For the ancient Romans and Greeks society consisted of a collection of extended families. The heads of the families, including family-based clans and tribes, held all the power and made all of the decisions. Only the heads of families could become citizens in the polis.

Sure, for the most part – though again hardly confined to antiquity, since even the supposedly egalitarian John Rawls in the first version of his 1971 Theory of Justice had “heads of families” as the contracting parties behind the Veil of Ignorance. But likewise again, this perspective was not exactly unchallenged; Plato famously advocated an independent political role for women in his Republic, as well as the abolition of the family; and similar views were defended by the Cynics and early Stoics (and arguably Xenophon to some extent).

Antiquity had no notion of the powers of the government being limited by the rights of individuals, even for family heads.

The entire Athenian legal system was a vast contrivance to limit governmental power. Ancient constitutional thought focused heavily on the idea of structuring the balance of power between different classes so as to prevent any one class from being in a position to impose injustice unchecked on another. And the idea that individuals have claims of justice that states are bound to respect was defended by nearly every ancient political theorist, including Aristotle and Cicero. (For Aristotle, see Fred Miller’s book Nature, Justice, and Rights in Aristotle’s Politics; for Cicero, see his discussion of natural law in De Republica and De Legibus.)

Consider also Pericles’ funeral oration, as recorded or invented (or some of each) by Thucydides, in which tolerance and respect for individual choice are lauded: “in our private business we are not suspicious of one another, nor angry with our neighbor if he does what he likes.” Of course Athens did not live up consistently to this ideal (nor do modern so-called liberal societies live up to it today), but the ideal was clearly recognised and formulated.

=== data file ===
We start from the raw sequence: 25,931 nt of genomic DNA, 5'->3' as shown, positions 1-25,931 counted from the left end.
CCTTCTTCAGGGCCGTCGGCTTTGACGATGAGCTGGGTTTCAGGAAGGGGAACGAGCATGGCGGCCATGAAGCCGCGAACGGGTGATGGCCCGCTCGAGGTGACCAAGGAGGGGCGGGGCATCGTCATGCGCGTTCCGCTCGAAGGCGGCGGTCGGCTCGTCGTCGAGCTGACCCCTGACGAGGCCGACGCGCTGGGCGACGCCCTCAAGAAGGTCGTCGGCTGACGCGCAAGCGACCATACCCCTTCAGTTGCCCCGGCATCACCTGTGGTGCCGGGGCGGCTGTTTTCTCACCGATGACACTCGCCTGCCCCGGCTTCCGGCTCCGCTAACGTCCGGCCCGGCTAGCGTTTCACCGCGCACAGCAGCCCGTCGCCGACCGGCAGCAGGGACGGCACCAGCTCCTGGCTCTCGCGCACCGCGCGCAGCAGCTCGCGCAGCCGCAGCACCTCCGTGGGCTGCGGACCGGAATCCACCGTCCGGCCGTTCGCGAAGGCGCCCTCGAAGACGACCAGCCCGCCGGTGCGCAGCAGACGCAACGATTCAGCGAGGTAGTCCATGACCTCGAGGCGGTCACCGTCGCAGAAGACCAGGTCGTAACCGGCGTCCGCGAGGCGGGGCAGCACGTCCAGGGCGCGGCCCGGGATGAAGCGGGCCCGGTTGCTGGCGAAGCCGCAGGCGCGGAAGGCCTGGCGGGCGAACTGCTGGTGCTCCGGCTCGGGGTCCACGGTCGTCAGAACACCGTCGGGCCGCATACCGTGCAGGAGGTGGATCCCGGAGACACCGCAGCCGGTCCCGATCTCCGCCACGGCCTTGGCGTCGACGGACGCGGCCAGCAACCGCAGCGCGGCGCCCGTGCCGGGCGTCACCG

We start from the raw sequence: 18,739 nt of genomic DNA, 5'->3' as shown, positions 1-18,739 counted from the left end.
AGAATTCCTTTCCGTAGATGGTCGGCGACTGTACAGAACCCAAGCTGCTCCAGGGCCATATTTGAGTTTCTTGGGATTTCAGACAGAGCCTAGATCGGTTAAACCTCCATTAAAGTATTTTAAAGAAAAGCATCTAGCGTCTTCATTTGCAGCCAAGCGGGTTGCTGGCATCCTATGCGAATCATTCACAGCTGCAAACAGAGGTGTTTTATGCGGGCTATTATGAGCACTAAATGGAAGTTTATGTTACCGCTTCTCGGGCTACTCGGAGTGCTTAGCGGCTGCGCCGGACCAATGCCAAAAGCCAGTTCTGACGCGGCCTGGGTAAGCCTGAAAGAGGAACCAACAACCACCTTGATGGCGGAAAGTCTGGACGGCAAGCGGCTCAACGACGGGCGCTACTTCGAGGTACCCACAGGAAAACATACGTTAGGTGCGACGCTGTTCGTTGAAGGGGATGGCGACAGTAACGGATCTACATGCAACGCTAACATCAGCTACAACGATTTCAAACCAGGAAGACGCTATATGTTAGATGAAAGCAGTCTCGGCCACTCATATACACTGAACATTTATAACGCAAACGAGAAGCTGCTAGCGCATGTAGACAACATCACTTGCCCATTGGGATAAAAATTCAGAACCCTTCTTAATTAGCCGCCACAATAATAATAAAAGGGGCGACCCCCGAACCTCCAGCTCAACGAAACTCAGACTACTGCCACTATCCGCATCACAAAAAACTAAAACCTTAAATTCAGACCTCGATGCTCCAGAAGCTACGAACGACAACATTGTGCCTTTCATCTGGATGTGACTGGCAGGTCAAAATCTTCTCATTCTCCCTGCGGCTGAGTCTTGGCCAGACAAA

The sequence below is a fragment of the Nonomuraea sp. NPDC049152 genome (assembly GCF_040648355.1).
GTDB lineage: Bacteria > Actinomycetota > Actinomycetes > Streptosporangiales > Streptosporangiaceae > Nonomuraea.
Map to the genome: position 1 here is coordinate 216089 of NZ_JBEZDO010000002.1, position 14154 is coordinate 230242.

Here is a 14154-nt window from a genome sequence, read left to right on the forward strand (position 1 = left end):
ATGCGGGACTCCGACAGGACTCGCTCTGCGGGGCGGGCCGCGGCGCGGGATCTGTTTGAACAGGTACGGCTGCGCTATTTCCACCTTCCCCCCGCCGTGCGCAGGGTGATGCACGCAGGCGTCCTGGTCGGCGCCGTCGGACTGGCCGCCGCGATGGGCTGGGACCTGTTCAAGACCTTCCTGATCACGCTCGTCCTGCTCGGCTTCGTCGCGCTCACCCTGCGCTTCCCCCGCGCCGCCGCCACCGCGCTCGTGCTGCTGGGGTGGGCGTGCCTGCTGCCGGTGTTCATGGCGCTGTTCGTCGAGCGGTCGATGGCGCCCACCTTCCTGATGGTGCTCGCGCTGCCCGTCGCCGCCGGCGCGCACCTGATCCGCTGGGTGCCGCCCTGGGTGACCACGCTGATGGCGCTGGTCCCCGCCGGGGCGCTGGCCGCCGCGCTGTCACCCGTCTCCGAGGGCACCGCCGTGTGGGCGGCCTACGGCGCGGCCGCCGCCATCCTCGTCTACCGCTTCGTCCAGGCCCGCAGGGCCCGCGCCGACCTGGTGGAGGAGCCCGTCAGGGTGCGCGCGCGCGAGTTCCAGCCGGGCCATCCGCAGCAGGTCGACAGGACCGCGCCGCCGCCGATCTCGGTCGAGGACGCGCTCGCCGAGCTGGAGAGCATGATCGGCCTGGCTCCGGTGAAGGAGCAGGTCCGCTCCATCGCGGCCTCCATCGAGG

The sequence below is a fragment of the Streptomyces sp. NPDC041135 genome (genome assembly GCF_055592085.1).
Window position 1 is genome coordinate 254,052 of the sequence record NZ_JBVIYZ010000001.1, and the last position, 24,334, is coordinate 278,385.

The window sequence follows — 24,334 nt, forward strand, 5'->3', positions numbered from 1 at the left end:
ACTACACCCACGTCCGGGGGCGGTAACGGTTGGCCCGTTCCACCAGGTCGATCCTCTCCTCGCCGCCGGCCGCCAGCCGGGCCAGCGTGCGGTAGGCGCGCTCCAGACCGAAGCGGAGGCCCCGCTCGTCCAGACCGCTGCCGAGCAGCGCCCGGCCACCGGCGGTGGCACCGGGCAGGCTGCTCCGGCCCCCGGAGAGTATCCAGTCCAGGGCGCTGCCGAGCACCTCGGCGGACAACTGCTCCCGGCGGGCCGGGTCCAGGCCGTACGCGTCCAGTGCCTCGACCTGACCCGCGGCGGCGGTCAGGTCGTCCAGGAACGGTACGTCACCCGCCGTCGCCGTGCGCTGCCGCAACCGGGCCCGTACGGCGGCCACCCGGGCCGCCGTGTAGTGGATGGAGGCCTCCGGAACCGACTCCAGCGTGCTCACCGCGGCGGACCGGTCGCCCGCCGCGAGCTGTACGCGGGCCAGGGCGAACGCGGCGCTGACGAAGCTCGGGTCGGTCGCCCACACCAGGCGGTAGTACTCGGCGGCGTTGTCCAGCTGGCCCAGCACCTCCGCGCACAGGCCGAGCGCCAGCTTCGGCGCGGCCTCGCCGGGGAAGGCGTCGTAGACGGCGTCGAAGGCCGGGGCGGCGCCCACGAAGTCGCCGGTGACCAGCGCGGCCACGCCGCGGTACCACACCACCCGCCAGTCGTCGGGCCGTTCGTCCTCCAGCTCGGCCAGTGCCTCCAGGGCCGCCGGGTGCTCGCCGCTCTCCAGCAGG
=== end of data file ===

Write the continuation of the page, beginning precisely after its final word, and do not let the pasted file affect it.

The ancients had no concept of the equality of man, either. Even for Plato and Aristotle, a natural hierarchy of humanity existed, much like the caste system of India. Some were born to rule, others to serve or fight.

Certainly Plato and Aristotle believed in political hierarchies based on allegedly natural inequalities. But they were not the only political thinkers of Greco-Roman antiquity. The Cynics and early Stoics (such as Zeno of Citium) defended a vision of society in which all hierarchical distinctions of rulers and subjects, masters and slaves, males and females would be abolished. Some Epicureans (like Diogenes of Oenoanda) held similar views. (And turning our gaze momentarily eastward: the caste system in India had its early critics as well, notably among Buddhists.)

Politics and war became the noblest occupations while commerce was held in contempt.

Held in contempt by whom? Successful merchants enjoyed enormous social prestige in Greece and Rome; and Hesiod’s praise of industry and commercial competition is justly famous. As for the philosophers, Plato and Aristotle did disparage commerce (though Aristotle disparaged warfare as well – as did the Epicureans), but again, they were not the only philosophers in classical antiquity. The Stoics in particular were vigorous defenders of commerce, as was Xenophon; and then of course there’s Cicero, whose book on business ethics I’ve previously mentioned. I challenge anyone to read Cicero and come away with an impression of a thinker who is valorising warfare and downgrading commerce. Individualism may not have reigned supreme in antiquity (nor does it today), but its basic concepts were formulated and defended by a good many influential thinkers.

For more on classical Greek and Roman individualism, see my various discussions here.

Continue Reading · 10

Powered by WordPress. Designed by Woo Themes